Tornadoes - KTRE.com | Lufkin and Nacogdoches, Texas

Tornadoes

A tornado is a violently rotating column or air in contact with the ground.  When the column of air is not in contact with the ground, it is called a funnel cloud.  A tornado in contact with a water surface is called a water spout.  Tornadoes can vary greatly in size, intensity and appearance.  Wind speeds in a tornado can range from just less that 100 miles per hour to over 200 miles per hour.  The intensity of a tornado is classified using the Fujita scale. 

TORNADO TERMS YOU SHOULD KNOW

  • TORNADO WATCH -- The formation of tornadoes is possible within and near the watch area.
  • TORNADO WARNING -- A tornado has been spotted on the ground or by Doppler radar.  If you are in the warning area, you should take action immediately to protect your life and the lives of others.

 

WHAT SHOULD I DO TO STAY SAFE DURING A TORNADO?

  • IN YOUR HOME
    • Go to a basement or interior room on the lowest floor.  A small windowless bathroom or central closet is a good place if you do not have a basement in your home. 
    • Use blankets and pillows to protect yourself from flying debris.
    • Listen to KTRE or NOAA Weather Radio for an all clear and updates on the weather.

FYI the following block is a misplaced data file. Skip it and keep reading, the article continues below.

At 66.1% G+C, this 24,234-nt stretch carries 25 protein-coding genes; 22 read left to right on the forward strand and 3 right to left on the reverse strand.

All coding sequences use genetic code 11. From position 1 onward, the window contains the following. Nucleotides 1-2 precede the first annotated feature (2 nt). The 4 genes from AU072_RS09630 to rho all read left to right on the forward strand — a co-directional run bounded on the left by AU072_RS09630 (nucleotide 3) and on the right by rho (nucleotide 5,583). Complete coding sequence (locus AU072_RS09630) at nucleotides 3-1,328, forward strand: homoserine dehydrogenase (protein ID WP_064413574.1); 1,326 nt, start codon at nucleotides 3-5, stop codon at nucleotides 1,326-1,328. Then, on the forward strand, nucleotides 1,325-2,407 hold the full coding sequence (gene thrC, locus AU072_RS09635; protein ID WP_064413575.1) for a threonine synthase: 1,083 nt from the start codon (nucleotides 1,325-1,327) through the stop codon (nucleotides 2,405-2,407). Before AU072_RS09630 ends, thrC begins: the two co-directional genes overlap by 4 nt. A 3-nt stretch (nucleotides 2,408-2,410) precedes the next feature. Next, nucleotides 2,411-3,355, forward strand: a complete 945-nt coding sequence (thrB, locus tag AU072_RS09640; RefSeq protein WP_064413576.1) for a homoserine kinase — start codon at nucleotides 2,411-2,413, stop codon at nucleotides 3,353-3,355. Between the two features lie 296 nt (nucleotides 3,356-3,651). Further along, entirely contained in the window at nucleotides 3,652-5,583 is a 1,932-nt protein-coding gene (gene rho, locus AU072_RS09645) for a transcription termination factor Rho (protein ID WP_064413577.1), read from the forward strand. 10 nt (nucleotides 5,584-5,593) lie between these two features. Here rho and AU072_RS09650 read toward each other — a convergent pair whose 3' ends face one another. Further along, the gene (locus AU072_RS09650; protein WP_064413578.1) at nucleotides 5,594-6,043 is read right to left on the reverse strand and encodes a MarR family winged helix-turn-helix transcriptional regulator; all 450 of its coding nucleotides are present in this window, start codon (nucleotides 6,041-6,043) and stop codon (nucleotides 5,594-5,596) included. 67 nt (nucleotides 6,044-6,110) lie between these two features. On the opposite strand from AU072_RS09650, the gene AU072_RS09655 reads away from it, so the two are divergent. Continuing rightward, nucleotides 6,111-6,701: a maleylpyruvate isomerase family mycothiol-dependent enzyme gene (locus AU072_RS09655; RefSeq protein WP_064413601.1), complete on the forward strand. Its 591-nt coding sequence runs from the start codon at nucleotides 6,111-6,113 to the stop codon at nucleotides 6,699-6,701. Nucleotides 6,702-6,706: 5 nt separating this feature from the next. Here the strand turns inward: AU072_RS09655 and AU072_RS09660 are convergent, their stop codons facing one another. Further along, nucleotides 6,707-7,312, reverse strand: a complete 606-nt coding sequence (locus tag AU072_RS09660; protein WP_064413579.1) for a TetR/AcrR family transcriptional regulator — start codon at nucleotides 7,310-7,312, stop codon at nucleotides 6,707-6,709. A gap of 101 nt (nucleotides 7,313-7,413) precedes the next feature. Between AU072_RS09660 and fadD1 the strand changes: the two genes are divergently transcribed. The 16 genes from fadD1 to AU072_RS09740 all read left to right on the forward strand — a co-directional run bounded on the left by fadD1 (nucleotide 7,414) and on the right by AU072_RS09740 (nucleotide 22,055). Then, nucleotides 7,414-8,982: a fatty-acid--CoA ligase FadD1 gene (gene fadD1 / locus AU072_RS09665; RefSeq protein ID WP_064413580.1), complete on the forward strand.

• IN A SCHOOL
    • Go to an interior room or hallway on the lowest floor of the buidling.
    • Stay away from windows!
    • Stay away from areas with wide-span roofs such as auditoriums and gyms.
    • Make a severe weather plan for your school NOW before severe weather strikes!
  • IN A MOBILE HOME
    • A mobile home is NOT a safe place to be during a tornado.  You must leave the mobile home and seek shelter in a substantial shelter.
    • If substantial shelter is not available, lie flat in the nearest ditch with your hands covering your head.
  • IN YOUR CAR
    • Do NOT try to outrun a tornado in your car!
    • Abandon your vehicle and go to the nearest substantial shelter.
    • If a nearby substantial shelter is not available, lie flat in the nearest ditch with your hands covering your head.
    • Seeking shelter under a highway overpass is NOT safe!
  • OUTSIDE
    • If you are caught outside and cannot get to shelter, lie flat in the nearest ditch with your hands covering your head.

 

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